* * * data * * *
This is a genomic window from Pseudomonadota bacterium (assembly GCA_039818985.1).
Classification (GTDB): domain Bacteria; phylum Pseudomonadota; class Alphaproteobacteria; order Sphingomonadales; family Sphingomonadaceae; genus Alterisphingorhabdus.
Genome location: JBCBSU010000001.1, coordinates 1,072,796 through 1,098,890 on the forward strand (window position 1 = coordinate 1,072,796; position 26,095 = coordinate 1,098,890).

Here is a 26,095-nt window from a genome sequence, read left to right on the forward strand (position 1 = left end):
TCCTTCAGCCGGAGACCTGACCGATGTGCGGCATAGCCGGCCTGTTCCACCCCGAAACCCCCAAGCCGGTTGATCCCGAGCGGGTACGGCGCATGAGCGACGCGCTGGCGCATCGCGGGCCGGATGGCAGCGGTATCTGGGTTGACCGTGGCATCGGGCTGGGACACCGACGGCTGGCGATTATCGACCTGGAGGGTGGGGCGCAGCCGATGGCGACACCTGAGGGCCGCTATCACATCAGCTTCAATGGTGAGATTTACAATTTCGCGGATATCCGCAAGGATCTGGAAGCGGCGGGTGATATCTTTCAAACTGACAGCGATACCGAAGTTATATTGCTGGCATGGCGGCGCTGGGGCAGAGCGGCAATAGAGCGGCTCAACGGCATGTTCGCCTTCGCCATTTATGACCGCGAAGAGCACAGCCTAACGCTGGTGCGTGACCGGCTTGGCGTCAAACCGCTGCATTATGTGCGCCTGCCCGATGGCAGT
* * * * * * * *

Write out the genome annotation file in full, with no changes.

This is a genomic window from Pseudomonadota bacterium (assembly GCA_039818985.1).
Classification (GTDB): domain Bacteria; phylum Pseudomonadota; class Alphaproteobacteria; order Sphingomonadales; family Sphingomonadaceae; genus Alterisphingorhabdus.
Genome location: JBCBSU010000001.1, coordinates 1,072,796 through 1,098,890 on the forward strand (window position 1 = coordinate 1,072,796; position 26,095 = coordinate 1,098,890).

Here is a 26,095-nt window from a genome sequence, read left to right on the forward strand (position 1 = left end):
TCCTTCAGCCGGAGACCTGACCGATGTGCGGCATAGCCGGCCTGTTCCACCCCGAAACCCCCAAGCCGGTTGATCCCGAGCGGGTACGGCGCATGAGCGACGCGCTGGCGCATCGCGGGCCGGATGGCAGCGGTATCTGGGTTGACCGTGGCATCGGGCTGGGACACCGACGGCTGGCGATTATCGACCTGGAGGGTGGGGCGCAGCCGATGGCGACACCTGAGGGCCGCTATCACATCAGCTTCAATGGTGAGATTTACAATTTCGCGGATATCCGCAAGGATCTGGAAGCGGCGGGTGATATCTTTCAAACTGACAGCGATACCGAAGTTATATTGCTGGCATGGCGGCGCTGGGGCAGAGCGGCAATAGAGCGGCTCAACGGCATGTTCGCCTTCGCCATTTATGACCGCGAAGAGCACAGCCTAACGCTGGTGCGTGACCGGCTTGGCGTCAAACCGCTGCATTATGTGCGCCTGCCCGATGGCAGT